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AFRO-NETS> Kaiser Daily HIV/AIDS Report - Thu, 21 Jun 2001



Kaiser Daily HIV/AIDS Report - Thu, 21 Jun 2001
-----------------------------------------------

* Mogae Discusses Botswana's Efforts to Stem HIV/AIDS Epidemic
* Indian Drugmaker Says It Will Offer World's Lowest Price on Triple-
  Therapy AIDS 'Cocktail'
* NYT Editorial Says South Africa Should Make Efforts To Distribute 
  Antiretrovirals


--
Mogae Discusses Botswana's Efforts to Stem HIV/AIDS Epidemic

Speaking yesterday at the National Press Club, Botswana President 
Festus Mogae admitted he is "scared" for his nation, the world's 
worst HIV-infected country with an infection rate of 36.8% among 
adults aged 15 to 49, the Boston Globe reports. "[W]e are frightened. 
We don't know what will happen," he said. He added, however, that 
Botswanans "intend to survive. That is why we need assistance." Bot-
swana, which had been an "economic and political success story" prior 
to the onset of the HIV/AIDS epidemic, now finds its survival 
"threatened," the Globe reports. AIDS has "sucked from us our pride 
and our achievements," leaving behind a "national sadness," Mogae 
said. But the nation, seen as a "key battleground" in the fight 
against the disease, has recently taken steps to initiate what it 
hopes will be the first nationwide HIV treatment program in sub-
Saharan Africa. The government hopes to begin dispensing antiretrovi-
ral drugs by the end of the year, assisted by a team of Harvard Uni-
versity experts that includes Harvard AIDS Institute Chair Myron 
"Max" Essex. Funded by a $100 million grant from the Bill & Melinda 
Gates Foundation, the program will also include initiatives to stop 
vertical transmission, start HIV vaccine trials and expand a labora-
tory. Debswana Diamond, Botswana's largest employer, also has an-
nounced it will provide treatment for its HIV-positive employees. 
However, Mogae worries that these efforts may not be "fast enough or 
reach enough people." Of an estimated 300,000 infected people in the 
country, only about 30,000 know their status. "We are determined, but 
our national mood is sad, very sad," he said (Donnelly, Boston Globe, 
6/21).


--
Indian Drugmaker Says It Will Offer World's Lowest Price on Triple-
Therapy AIDS 'Cocktail'

Indian drugmaker Aurobindo Pharma announced yesterday that it will 
offer a triple-therapy drug "cocktail" of stavudine, nevirapine and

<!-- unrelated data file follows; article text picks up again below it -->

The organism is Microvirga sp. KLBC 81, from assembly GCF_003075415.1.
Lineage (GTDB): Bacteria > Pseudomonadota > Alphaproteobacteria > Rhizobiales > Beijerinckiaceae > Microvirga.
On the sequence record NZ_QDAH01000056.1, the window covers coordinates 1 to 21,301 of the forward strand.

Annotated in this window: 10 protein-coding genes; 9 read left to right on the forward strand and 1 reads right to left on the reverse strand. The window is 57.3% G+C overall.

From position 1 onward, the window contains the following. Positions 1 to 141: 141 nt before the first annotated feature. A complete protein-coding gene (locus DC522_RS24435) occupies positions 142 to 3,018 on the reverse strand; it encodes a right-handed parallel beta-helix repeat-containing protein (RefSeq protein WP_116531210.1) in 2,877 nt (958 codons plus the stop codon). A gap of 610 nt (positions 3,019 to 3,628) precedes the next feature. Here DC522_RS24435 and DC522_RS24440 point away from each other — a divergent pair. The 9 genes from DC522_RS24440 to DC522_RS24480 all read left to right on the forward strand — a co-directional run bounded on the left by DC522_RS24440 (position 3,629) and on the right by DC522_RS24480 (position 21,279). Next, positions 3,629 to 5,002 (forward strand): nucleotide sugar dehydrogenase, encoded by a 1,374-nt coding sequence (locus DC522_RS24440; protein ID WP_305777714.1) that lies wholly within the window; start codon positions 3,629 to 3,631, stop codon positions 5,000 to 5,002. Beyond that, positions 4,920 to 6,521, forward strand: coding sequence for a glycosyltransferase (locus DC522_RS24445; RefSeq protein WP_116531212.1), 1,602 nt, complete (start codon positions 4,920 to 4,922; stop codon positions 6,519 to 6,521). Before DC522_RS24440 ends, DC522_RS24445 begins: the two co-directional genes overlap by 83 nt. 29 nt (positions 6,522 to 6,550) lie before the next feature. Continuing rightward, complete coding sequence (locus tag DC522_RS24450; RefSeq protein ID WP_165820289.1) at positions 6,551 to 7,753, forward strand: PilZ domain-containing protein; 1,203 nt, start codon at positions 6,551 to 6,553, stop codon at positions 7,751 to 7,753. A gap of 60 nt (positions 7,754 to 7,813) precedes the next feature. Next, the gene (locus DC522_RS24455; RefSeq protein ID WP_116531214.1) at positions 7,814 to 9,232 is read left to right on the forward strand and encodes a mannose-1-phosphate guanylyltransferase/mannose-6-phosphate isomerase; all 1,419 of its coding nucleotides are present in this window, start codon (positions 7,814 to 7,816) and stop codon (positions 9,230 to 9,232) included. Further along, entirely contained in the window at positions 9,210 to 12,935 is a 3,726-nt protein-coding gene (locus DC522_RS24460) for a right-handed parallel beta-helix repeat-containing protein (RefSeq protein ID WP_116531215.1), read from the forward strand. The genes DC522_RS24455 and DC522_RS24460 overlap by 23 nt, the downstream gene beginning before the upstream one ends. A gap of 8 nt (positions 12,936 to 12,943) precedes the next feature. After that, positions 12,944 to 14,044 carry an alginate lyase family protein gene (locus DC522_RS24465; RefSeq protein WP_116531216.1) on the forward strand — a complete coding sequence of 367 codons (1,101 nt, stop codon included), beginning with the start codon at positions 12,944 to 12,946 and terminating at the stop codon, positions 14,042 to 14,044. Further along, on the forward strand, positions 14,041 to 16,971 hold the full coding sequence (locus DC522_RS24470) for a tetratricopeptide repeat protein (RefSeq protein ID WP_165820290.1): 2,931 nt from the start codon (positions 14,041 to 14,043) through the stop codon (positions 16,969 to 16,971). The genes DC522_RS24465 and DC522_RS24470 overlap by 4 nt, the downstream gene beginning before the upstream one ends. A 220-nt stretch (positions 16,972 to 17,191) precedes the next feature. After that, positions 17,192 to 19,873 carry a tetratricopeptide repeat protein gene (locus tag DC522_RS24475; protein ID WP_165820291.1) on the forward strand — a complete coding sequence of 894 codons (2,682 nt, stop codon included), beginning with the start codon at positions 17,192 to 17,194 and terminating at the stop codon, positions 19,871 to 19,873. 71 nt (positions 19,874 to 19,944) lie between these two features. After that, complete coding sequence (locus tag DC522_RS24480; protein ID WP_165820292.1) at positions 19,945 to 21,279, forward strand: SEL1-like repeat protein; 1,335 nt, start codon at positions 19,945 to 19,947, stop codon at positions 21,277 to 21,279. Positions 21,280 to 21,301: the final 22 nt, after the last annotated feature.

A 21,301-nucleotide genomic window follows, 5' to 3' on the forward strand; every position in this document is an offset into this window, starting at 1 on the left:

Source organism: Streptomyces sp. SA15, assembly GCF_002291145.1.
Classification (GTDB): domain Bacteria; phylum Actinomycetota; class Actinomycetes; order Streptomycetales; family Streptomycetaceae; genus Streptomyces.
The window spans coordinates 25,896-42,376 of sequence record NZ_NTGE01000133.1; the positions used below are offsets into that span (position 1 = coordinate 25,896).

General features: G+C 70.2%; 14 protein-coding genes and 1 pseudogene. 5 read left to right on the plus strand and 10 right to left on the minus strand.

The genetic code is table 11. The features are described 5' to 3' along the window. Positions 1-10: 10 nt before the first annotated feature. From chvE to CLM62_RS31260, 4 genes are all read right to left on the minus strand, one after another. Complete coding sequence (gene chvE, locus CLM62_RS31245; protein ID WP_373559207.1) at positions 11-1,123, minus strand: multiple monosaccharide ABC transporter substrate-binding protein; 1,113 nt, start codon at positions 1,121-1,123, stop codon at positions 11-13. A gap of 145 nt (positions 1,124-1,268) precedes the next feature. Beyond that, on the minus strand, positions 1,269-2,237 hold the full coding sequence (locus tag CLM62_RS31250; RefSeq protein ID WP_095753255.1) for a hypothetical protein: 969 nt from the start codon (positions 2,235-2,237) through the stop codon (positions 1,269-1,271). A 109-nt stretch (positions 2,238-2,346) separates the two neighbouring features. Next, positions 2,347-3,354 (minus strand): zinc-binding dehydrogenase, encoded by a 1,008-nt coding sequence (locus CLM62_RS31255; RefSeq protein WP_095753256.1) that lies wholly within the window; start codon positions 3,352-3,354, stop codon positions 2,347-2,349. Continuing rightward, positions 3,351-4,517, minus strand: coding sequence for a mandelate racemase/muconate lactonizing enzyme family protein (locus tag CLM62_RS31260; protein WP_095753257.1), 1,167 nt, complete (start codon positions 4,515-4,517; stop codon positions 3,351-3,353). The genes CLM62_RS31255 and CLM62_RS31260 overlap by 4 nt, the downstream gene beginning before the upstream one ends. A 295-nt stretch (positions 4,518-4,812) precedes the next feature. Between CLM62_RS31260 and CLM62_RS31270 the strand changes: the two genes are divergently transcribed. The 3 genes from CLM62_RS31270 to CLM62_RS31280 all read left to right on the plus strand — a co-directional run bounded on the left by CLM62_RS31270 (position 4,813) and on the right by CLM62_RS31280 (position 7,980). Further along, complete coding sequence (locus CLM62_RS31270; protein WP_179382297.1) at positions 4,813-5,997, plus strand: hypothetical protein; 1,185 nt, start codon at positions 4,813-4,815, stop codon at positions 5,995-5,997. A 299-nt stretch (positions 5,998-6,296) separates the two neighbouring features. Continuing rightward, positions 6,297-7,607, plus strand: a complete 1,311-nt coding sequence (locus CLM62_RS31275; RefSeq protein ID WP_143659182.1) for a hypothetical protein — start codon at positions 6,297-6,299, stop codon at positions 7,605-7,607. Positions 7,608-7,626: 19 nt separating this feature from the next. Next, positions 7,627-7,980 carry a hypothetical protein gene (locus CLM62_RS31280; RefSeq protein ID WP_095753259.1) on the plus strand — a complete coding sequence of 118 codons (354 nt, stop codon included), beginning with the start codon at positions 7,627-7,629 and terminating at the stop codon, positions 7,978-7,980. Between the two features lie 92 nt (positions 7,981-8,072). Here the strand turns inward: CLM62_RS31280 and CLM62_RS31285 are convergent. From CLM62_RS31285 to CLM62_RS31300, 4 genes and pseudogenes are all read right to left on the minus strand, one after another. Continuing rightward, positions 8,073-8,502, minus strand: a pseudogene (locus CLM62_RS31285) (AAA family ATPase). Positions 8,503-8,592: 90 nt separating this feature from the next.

lamivudine for $295 per patient per year, "possibly the lowest price 
in the world," Agence France-Presse reports. The offer is open to 
"anyone either in the private market or government agencies or chari-
ties," P.V. Ramprasad Reddy, Aurobindo's managing director, said, 
adding that the company is selling the drug "at an almost break-even 
price" as a "service to humanity and not a profit-making exercise." 
The company is in the process of registering the drugs in South Af-
rica, Namibia, Zimbabwe and Brazil and has already received approval 
from South African officials for drug-production facilities, Reddy 
said. Although Aurobindo only began to manufacture AIDS drugs three 
months ago, the company is prepared to offer the reduced prices be-
cause it makes all of the drugs' raw ingredients. "We are very strong 
in the raw material technology and make our profits in producing bulk 
drugs," Reddy said. Rival Indian drugmaker Cipla "shook" the pharma-
ceutical industry in February by offering the same triple-combination 
for $350 per patient per year compared to the U.S. price of $10,000 
to $12,000 per patient per year. The patents on the three drugs are 
held by Bristol-Myers Squibb, Boehringer Ingelheim and GlaxoSmith-
Kline respectively. Indian patent law only protects the process by 
which a drug is formulated and not the final product itself, allowing 
companies to produce generic forms of drugs by slightly altering the 
process. Reddy said he "expect[s]" a WHO team to study Aurobindo's 
proposal and inspect its facilities soon (Agence France-Presse, 
6/20).


--
NYT Editorial Says South Africa Should Make Efforts To Distribute An-
tiretrovirals

It is "dismaying" that the South African government is "still not 
planning" to distribute antiretrovirals, despite the withdrawal of 
the pharmaceutical industry's lawsuit against its Medicines and Re-
lated Substances Control Act, a New York Times editorial states. The 
editorial states that "South Africa's government has an ignoble his-
tory of skepticism about treating AIDS," citing South African Presi-
dent Thabo Mbeki's questioning of the causal link between HIV and 
AIDS as an example. The editorial also notes that even discounted an-
tiretrovirals are still too costly for South Africa. "But reserva-
tions about treating AIDS cannot explain why South Africa is also 
stalling on simple and cheap programs to cut mother-to-child trans-
mission," the editorial says, adding, "The cabinet has withheld ap-
proval, preferring to study the programs endlessly." Although the di-
rector of South Africa's AIDS programs recently allowed the provinces 
to implement treatments aimed at curbing vertical transmission, the 
editorial states that "[t]his is welcome, but is far less than the 
enthusiastic embrace needed to encourage widespread use of mother-to-
child programs." The editorial concludes, "Antiretrovirals are being 
used successfully in African nations less developed than South Africa 
to extend the life and health of AIDS patients. Their use in South 
Africa is not only a moral imperative, it is a practical necessity" 
(New York Times, 6/21).

--
The Kaiser Daily HIV/AIDS Report is published for kaisernetwork.org, 
a free service of The Henry J. Kaiser Family Foundation, by National 
Journal Group Inc. c 2001 by National Journal Group Inc. and Kaiser 
Family Foundation. All rights reserved.

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